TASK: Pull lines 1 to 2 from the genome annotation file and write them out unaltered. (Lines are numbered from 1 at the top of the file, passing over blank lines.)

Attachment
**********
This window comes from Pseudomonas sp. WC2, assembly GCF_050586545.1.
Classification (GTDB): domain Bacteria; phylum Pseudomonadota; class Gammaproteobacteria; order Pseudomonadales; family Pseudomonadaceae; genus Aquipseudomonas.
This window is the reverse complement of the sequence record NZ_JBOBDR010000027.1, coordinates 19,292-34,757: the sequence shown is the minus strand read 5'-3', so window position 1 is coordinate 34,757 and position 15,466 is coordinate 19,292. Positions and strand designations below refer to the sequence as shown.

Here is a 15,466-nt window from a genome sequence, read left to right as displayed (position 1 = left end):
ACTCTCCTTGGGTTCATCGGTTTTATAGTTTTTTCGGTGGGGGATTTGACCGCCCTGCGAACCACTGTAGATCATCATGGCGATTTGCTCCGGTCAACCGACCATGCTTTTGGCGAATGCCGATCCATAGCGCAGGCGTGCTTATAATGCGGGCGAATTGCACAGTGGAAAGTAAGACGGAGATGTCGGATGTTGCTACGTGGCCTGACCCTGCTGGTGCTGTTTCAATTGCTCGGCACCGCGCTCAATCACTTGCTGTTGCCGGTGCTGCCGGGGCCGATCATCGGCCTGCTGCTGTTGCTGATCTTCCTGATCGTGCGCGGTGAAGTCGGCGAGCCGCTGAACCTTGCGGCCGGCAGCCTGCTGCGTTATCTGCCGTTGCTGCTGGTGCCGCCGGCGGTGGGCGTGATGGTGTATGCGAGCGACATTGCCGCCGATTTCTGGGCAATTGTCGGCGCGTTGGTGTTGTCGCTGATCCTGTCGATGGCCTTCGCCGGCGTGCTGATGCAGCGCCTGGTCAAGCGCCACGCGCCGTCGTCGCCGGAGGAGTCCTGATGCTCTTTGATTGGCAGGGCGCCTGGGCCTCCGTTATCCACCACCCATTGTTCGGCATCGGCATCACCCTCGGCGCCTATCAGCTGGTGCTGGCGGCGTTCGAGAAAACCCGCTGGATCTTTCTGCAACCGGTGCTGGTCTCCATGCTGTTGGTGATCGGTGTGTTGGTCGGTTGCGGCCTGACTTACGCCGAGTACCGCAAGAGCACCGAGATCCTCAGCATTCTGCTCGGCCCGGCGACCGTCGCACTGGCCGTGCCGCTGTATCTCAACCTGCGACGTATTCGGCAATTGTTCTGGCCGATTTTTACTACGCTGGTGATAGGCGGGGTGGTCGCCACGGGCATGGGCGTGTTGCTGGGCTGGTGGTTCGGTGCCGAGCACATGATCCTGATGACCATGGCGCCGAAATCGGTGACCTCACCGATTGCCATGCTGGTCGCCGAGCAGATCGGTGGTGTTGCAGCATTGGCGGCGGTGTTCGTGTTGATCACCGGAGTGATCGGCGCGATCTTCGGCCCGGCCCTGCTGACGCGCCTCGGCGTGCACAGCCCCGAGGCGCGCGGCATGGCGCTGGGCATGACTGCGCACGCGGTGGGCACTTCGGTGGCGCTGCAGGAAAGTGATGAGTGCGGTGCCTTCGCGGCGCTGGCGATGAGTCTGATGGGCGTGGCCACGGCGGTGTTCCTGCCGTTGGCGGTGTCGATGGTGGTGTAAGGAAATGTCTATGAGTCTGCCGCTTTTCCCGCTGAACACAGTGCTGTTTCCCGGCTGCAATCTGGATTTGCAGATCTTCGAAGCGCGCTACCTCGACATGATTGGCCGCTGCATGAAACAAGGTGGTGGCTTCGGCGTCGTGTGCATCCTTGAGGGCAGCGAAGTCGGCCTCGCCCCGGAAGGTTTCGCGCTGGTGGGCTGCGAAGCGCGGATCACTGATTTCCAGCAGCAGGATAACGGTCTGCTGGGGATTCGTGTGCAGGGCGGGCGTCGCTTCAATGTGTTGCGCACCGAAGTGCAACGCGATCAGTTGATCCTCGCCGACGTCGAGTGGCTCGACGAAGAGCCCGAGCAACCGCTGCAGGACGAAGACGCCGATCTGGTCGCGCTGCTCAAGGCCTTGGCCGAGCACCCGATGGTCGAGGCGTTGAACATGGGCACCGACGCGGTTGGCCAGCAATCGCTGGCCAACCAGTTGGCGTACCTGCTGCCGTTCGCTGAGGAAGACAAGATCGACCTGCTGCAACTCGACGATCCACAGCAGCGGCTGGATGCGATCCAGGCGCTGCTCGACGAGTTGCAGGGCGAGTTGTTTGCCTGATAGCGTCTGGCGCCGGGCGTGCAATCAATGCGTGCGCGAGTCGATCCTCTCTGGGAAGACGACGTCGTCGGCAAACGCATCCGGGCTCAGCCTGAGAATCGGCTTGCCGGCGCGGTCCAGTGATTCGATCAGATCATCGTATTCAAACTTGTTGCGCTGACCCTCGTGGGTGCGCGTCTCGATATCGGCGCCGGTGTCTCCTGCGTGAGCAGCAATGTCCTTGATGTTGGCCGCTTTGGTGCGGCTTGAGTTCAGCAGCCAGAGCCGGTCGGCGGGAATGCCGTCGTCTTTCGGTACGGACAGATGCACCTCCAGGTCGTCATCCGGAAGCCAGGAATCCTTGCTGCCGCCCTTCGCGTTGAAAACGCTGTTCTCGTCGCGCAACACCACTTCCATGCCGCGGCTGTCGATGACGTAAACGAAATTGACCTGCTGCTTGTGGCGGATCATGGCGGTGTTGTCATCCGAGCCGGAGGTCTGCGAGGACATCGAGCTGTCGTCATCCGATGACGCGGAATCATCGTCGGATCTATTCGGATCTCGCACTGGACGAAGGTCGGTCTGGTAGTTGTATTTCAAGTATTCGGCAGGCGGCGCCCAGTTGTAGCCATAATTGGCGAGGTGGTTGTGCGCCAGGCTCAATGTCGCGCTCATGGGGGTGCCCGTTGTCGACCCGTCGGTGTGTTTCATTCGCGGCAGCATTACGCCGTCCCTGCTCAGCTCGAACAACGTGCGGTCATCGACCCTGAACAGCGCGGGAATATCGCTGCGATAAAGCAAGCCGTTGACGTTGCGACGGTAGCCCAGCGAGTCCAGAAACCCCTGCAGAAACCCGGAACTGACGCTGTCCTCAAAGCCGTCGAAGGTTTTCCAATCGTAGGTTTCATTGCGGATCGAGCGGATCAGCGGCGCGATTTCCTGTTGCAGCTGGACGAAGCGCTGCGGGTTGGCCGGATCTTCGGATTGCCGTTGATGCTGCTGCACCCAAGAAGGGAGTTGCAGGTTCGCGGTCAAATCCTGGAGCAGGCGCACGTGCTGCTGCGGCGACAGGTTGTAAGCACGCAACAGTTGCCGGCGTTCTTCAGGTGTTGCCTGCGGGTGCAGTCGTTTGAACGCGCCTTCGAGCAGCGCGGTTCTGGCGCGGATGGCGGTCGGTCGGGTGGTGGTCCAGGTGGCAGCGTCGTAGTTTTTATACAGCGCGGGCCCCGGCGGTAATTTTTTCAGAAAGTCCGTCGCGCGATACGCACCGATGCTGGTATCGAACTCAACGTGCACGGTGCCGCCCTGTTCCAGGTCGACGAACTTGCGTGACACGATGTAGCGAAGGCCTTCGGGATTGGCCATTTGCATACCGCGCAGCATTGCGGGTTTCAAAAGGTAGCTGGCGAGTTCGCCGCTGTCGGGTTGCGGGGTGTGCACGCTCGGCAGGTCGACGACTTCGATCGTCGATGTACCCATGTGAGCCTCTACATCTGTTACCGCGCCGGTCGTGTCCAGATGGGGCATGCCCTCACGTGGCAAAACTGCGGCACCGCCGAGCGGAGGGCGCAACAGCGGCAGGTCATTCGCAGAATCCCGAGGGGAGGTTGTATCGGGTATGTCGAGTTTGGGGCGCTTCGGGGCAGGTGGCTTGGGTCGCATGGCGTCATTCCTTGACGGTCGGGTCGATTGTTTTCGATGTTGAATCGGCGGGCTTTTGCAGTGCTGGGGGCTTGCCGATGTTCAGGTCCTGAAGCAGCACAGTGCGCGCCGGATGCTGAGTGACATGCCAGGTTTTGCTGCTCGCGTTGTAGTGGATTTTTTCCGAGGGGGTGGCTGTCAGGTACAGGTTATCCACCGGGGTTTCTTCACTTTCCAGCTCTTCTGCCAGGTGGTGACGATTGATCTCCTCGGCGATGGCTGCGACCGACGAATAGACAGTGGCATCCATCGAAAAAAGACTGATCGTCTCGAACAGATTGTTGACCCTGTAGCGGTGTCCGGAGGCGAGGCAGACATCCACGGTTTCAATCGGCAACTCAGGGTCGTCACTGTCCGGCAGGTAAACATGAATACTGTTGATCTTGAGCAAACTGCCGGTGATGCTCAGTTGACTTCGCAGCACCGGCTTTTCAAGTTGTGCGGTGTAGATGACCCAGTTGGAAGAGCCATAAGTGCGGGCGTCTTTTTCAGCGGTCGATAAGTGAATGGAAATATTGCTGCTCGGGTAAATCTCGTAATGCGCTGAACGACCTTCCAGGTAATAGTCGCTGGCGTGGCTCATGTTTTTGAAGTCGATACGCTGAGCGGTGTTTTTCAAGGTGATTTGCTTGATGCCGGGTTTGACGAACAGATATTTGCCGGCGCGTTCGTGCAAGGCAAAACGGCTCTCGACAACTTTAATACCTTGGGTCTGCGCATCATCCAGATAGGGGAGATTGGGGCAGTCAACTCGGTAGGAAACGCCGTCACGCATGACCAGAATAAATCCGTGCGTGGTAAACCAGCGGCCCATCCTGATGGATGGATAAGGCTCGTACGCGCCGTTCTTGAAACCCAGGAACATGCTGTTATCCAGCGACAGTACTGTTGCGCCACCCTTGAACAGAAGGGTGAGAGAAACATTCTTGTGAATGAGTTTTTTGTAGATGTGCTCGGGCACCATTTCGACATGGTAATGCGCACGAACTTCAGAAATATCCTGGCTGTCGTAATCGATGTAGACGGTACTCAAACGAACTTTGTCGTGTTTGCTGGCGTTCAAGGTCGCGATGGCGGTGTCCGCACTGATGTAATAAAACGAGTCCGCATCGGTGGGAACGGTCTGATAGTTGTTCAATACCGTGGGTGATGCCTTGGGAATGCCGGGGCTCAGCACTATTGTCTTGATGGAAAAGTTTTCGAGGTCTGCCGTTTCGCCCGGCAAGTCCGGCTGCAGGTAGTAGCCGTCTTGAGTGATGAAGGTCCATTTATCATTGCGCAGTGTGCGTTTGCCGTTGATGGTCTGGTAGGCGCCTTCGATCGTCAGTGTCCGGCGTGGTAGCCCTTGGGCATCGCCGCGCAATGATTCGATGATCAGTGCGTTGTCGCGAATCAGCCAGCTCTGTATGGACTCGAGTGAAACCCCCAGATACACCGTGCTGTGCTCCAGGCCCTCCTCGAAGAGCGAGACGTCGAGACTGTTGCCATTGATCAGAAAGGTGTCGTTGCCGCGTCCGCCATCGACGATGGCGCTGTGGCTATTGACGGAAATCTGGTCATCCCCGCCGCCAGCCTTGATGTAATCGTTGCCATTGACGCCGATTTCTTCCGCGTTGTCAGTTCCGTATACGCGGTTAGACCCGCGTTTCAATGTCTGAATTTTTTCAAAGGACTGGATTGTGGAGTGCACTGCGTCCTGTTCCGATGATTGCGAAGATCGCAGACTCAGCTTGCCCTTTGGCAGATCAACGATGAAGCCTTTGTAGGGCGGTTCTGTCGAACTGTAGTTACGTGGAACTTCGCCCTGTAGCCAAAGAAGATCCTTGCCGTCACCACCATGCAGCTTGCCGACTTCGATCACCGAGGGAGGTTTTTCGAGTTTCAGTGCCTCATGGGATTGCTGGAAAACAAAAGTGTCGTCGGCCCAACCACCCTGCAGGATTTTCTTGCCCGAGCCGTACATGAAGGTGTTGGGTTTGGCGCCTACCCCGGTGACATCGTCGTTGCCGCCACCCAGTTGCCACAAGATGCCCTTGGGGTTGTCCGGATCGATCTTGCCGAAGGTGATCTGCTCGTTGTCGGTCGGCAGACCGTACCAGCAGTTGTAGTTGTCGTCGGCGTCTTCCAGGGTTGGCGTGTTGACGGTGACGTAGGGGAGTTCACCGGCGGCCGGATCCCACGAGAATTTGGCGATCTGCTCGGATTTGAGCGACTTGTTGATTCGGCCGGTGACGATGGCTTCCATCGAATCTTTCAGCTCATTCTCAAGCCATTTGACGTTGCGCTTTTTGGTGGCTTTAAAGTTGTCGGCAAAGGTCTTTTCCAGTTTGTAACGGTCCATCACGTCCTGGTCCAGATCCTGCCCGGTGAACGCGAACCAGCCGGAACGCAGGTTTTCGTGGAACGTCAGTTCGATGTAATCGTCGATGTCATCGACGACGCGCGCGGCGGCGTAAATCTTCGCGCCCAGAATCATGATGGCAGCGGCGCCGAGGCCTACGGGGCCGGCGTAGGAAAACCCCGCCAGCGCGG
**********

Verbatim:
This window comes from Pseudomonas sp. WC2, assembly GCF_050586545.1.
Classification (GTDB): domain Bacteria; phylum Pseudomonadota; class Gammaproteobacteria; order Pseudomonadales; family Pseudomonadaceae; genus Aquipseudomonas.